“I needed the music to sound timeless… It is going to stay longer than we are going to. I needed to verify the recorded model sounded extra like how I heard it in my head. Cody was like, ‘How are you going to tug that off stay?’ I’ve organized the stay variations considering, ‘Who’s the hero right here, the guitar or the bass?’ – and that’s how I’ll change between the 2 on stage.”

All the rhythms on the album have been recorded with Kevin’s two Gibson SGs – a 1969 transition mannequin with ’68 pots and a more moderen SG Traditional fitted with P-90s, though he doesn’t tour with them for worry of neck breakage.

“I like these late-’60s Gibsons,” he says. “I discover the necks are so attention-grabbing. You have the thin nut and the neck is slim however by the seventh fret it turns into a baseball ball C-shape and fills your hand so properly. The T-High pickups in that ’68/’69 SG has this readability and sparkle you don’t get from some other humbucker.”

He describes the tone as “barely scooped”, particularly when in comparison with the Traditional, which carries extra mid-range grunt and maintain. These guitars have been doubled and panned laborious left and proper, along with his Rickenbacker 12-string tracked lifeless centre to assist thicken out varied elements.

“I like that sort of sound,” he continues. “Siamese Dream by The Smashing Pumpkins is a enormous benchmark for me when it comes to guitar tone. I like how Billy Corgan layered soiled guitars with clear guitars to create a guitar orchestra.” 

Kevin Comeau

(Picture credit score: Jag Gundu)

Then there’s the black Mexican Strat he used for lots of the leads, which he “purchased for $200, retuned to CGCGCE and by no means seemed again”. Not like Alnico single-coils, he explains, the ceramics in that guitar have a darker thump that sits nearer to humbuckers.

Its white pickguard was finally swapped out for a black one in tribute to David Gilmour (“it needed to be achieved!” he grins). One other instrument of observe is the classic Okay. Yairi-made Alvarez acoustic heard on Penny.

“The brass nut and bridge buzzes in a sure manner whereas the mahogany again and sides make it sound very darkish and folky,” he says. After which, after all, there’s the Alvarez doubleneck given to the band by none aside from Rush guitarist Alex Lifeson…

“We did a charity gig with Alex a couple of years in the past, he was the nicest man,” Kevin recollects. “We performed Led Zeppelin’s The Battle Of Evermore after which went into Stairway To Heaven. Alex lent me his white Gibson EDS-1275 to do the 12-string half whereas he ripped the solo. I had the guitar for a bit then he requested for it again when he did that charity public sale. He felt dangerous, so ended up giving me this outdated Alvarez double-neck he wasn’t enjoying a lot. I used it for many of the acoustic elements on the document.”

The remainder of Kevin’s tone comes from combining Hiwatt with Fender amps, a mix which the guitarist attests to being “the principle secret of my sound”. There’s one thing magical that occurs whenever you marry the mid-presence from the EL34s in a British-style amp with the scooped punch you get from American-voiced 6L6s, he says – demystifying how one individual alone can cowl a lot floor in an influence duo. 

“I ended up getting a cope with Hiwatt as a result of all my favorite guitarists sounded their finest once they used these amps. It’s that hi-fi sound which exhibits each mistake, making you a greater participant in the long term! Alex Lifeson used them from Hemispheres in 1978 by means of to Transferring Photos in 1981, my favorite period of his tone.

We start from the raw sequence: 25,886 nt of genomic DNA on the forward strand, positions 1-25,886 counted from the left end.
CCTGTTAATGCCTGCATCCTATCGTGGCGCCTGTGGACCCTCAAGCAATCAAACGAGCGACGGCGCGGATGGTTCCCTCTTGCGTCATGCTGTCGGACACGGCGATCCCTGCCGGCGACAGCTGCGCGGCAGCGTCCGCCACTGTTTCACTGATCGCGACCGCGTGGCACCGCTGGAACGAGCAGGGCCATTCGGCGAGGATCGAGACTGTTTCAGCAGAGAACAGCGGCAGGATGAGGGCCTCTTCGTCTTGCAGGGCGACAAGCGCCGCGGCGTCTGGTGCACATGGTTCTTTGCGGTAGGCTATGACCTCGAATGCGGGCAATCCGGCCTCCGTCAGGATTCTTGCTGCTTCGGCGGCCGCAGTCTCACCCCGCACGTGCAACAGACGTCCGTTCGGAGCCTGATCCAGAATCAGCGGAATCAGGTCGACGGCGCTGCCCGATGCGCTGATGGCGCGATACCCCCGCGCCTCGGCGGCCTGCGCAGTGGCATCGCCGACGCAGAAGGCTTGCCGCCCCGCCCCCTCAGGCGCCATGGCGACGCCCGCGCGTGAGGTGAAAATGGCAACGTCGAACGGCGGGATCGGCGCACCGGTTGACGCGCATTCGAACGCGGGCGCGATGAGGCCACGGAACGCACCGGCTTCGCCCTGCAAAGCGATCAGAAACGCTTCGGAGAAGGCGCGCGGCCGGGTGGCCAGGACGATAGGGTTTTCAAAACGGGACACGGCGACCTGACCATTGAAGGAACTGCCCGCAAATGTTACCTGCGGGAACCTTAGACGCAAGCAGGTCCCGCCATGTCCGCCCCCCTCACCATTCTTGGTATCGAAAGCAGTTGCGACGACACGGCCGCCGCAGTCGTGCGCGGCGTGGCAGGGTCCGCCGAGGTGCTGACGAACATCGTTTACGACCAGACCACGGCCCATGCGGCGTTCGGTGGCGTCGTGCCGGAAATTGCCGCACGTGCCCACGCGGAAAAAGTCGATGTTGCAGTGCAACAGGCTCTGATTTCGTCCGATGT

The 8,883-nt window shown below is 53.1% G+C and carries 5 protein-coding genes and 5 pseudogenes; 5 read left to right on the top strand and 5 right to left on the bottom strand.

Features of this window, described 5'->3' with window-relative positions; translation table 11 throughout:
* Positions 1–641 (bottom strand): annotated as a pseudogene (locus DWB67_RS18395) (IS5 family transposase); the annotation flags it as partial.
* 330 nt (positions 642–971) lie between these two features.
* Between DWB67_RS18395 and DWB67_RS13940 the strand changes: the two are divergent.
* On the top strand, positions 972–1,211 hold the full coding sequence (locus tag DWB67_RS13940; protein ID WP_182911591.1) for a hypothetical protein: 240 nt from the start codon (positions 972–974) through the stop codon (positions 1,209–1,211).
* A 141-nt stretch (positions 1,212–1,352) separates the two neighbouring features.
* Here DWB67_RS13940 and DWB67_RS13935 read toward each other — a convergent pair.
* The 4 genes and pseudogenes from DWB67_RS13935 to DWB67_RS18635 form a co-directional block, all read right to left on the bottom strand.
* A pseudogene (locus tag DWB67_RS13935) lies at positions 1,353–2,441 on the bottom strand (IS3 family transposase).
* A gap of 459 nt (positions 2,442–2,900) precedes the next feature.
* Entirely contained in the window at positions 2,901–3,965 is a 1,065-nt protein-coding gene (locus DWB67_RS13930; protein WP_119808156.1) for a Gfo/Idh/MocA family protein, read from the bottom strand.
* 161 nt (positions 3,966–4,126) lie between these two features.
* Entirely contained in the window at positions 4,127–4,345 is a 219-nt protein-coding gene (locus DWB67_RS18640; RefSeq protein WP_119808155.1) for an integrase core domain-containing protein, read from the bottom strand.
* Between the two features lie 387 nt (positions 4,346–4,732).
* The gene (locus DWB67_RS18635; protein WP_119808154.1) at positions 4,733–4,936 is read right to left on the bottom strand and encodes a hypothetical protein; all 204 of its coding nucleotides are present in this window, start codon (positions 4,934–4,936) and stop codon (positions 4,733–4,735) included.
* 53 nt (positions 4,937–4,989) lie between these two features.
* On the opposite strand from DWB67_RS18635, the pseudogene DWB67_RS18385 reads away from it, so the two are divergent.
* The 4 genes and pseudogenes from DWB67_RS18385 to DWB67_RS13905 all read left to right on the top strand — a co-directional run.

“Pete Townshend had them for The Who’s Dwell At Leeds. One other favorite is Adam Granduciel from The Conflict On Medicine – their Dwell Medicine document is the top of tone. It captures the uncooked ferocity of Neil Younger with the phrasing and magic of David Gilmour, who sometimes used single-coil guitars by means of a shit ton of clear boosts, a few Hiwatts and a Leslie.”

Kevin Comeau

(Picture credit score: Jag Gundu)

Talking of pedals, there’s no scarcity of shimmering modulations heard on the newest recordings, primarily courtesy of the Boss CE-1 refrain that Kevin describes as his “favorite stompbox ever”, because of its triangle wave LFO as an alternative of the sine wave often discovered on different items. 

There’s an unevenness to it, he explains, that provides even higher dimension to the layers of noise. “I used my Eventide TimeFactor and MXR Micro Flanger loads, too,” he provides. “I additionally love my Diamond Compressor when utilizing single coils. I don’t squish an excessive amount of, however I like the additional push. And I like my Xotic EP Booster, it’s a traditional for a cause. Everybody says whenever you get that pedal, you’ll by no means flip it off and that’s so true… it’s the final word ‘always-on’!”

  • Fearless (opens in new tab) is out now through Spinefarm.

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Amit has been writing for titles like Complete GuitarMusicRadar and Guitar World for over a decade and counts Richie Kotzen, Guthrie Govan and Jeff Beck amongst his main influences. He is interviewed everybody from Ozzy Osbourne and Lemmy to Slash and Jimmy Web page, and as soon as even traded solos with a member of Slayer on a monitor launched internationally. As a session guitarist, he is performed alongside members of Judas Priest and Uriah Heep in London ensemble Metalworks, in addition to dealing with lead guitars for legends like Glen Matlock (Intercourse Pistols, The Faces) and Stu Hamm (Steve Vai, Joe Satriani, G3).